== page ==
We are constantly told that the world’s center of economic and strategic gravity is shifting to Asia. But what is Asia? More precisely, what is the Asia that matters to global security and prosperity?
As a new regular contributor to The Diplomat’s Flashpoints blog, I would like to experiment with an answer. Let’s call it Indo-Pacific Asia.
There are some sound arguments for this term as a coherent analytical description of the emerging strategic and economic order linking the Indian and Pacific Oceans. Indo-Pacific Asia, or the Indo-Pacific for short, is a more credible and contemporary name than the Asia-Pacific or some more narrow East Asian or Western Pacific formulation.
What is the Indo-Pacific? I would suggest it is an emerging Asian strategic system that encompasses both the Pacific and Indian Oceans, defined in part by the geographically expanding interests and reach of China and India, and the continued strategic role and presence of the United States in both. An insightful new book by leading Indian strategic thinker C. Raja Mohan is premised on a similar point.
Indo-Pacific terminology is hardly new. It has a long-standing acceptance as a distinct biogeographic region in marine science. It has also been used in ethnography since the 1850s, when “Indo-Pacific islanders” was one way of identifying the people of Indonesia.
But in geopolitics, the term lay dormant for decades. It was occasionally used in the early and mid-20th century. Notably, it has reemerged in a gathering tempo of expert commentaries and official statements in recent years, including in the United States, India, and Australia – a nation whose two-ocean geography it naturally suits.
There is no doubt that the Indo-Pacific idea is contested on at least two fronts, however.
For starters, some will argue that this super-region is too big to be a coherent strategic system. To be sure, some of Asia’s most serious security flashpoints – from the Korean Peninsula to the India-Pakistan relationship – seem principally sub-regional.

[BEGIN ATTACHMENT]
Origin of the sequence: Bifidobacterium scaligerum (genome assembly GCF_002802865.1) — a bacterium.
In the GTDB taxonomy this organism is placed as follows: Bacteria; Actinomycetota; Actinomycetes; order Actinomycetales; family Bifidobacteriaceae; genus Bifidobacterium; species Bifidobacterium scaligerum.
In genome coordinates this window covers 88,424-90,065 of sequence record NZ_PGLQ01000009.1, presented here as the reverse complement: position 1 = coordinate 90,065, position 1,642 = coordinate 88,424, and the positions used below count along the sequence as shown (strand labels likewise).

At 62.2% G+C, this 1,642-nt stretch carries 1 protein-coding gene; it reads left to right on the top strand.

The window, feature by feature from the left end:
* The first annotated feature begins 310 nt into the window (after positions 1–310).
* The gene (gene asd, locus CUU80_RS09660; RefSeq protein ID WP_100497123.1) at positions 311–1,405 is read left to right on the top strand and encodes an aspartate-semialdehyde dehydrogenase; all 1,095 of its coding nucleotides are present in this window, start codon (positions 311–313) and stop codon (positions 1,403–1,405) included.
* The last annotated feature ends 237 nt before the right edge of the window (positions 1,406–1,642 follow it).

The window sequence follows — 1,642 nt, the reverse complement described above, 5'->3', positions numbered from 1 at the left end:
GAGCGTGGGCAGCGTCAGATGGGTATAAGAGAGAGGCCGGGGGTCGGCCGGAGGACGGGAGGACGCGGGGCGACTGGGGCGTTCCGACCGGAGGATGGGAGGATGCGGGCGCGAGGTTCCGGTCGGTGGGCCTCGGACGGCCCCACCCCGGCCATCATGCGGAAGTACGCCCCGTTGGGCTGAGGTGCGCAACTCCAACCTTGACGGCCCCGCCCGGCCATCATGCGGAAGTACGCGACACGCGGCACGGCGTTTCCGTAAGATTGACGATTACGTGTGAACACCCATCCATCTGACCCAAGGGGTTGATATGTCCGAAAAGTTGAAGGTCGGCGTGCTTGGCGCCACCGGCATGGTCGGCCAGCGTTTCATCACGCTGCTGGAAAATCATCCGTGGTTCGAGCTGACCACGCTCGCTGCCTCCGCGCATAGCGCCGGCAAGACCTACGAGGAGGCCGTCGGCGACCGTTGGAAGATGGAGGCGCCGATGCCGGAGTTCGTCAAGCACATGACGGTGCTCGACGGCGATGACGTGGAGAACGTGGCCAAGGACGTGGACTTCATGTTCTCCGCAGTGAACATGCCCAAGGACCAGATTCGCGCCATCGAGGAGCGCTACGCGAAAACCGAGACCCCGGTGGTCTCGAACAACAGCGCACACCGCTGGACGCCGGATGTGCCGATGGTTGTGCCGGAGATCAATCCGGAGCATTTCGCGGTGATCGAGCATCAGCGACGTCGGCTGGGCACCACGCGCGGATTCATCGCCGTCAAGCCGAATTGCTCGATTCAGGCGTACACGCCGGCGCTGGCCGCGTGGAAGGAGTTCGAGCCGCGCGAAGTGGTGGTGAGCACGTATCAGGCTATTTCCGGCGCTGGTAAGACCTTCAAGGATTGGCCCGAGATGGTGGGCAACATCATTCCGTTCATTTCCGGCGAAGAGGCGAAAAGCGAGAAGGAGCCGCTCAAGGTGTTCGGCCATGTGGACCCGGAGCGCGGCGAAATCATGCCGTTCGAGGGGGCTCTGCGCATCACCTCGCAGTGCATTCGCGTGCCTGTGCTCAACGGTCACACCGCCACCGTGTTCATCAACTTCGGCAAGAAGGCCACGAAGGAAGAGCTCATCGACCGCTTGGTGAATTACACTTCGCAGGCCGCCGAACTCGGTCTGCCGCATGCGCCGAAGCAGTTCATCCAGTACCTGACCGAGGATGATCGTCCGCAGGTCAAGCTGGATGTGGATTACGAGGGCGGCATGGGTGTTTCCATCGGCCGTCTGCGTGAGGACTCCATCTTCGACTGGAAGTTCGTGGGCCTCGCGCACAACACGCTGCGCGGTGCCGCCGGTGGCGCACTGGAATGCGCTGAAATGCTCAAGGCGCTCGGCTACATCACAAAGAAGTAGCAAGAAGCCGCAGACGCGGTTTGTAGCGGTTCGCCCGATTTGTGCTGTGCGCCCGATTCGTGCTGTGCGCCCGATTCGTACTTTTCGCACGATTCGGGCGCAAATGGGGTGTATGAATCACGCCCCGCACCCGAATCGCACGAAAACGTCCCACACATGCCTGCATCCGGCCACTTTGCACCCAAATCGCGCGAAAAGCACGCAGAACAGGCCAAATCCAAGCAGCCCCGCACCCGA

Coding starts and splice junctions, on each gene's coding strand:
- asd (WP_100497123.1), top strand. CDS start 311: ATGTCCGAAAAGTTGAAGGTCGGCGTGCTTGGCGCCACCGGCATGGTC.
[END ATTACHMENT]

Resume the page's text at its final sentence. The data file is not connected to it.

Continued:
Yet each of these closely engages the interests of one or more of the three big Indo-Pacific powers – the United States, China and India. And one of the wider region’s most complex and sensitive theatres of tension, the South China Sea, ultimately engages the interests of all Asia’s major maritime trading nations and indeed players further afield including the Middle East and Europe.
In any case, to talk Indo-Pacific is not to suggest that every nation from Chile to Mozambique is equally able to affect the interests of every other nation bordering the two oceans. Rather, it is the intersecting interests of the big maritime trading and strategic powers – the United States, China, India and, to some extent, Japan and others – that create the tension and the glue of an emerging strategic system. And in this it may be a core Indo-Pacific, encompassing the South China Sea, maritime Southeast Asia and the Bay of Bengal, that matters most.
The second criticism is more pointed. Some countries, particularly China, could well have misgivings about seeing the region through an Indo-Pacific prism. Is the Indo-Pacific really just code for balancing against or excluding China?
Let’s assume that Washington and others are actively building embryonic balancing coalitions in light of uncertainties about future Chinese power. Assume also that the Indo-Pacific idea makes it more feasible to include India in such a coalition and to extend any prospective area of operations to the Indian Ocean. These are reasons why an Indo-Pacific strategic construct might seem to suit America and India more than China.
Yet against these points must be weighed the realities of growing Indo-Pacific interconnectedness of many nations’ economic and strategic interests, including the fact that the Indian Ocean is now the world’s busiest trade corridor, carrying two-thirds of the world’s oil shipments and a third of its bulk cargo, mostly to or from East Asia. These linkages are undeniable and at the level of analysis the term Indo-Pacific or Indo-Pacific Asia is simply a plain way of describing them.
True, an Indo-Pacific map of Asia is one in which Chinese influence is more diluted than in an exclusively East Asian setting. But, even according to China’s own economic, energy and thus strategic interests across the Indian Ocean, the Indo-Pacific also happens to be the wider regional context in which China is rising.
Even if we assume that China’s grand strategy and security ambitions are unknown or unknowable, a map of its commercial interests, energy sources, and diplomatic attentions – from East Africa to Pakistan, from Sri Lanka to Myanmar, from Australia all the way along the Western Pacific littoral – leads to a conclusion as clear as the waters of the Maldives. China is the quintessential Indo-Pacific power.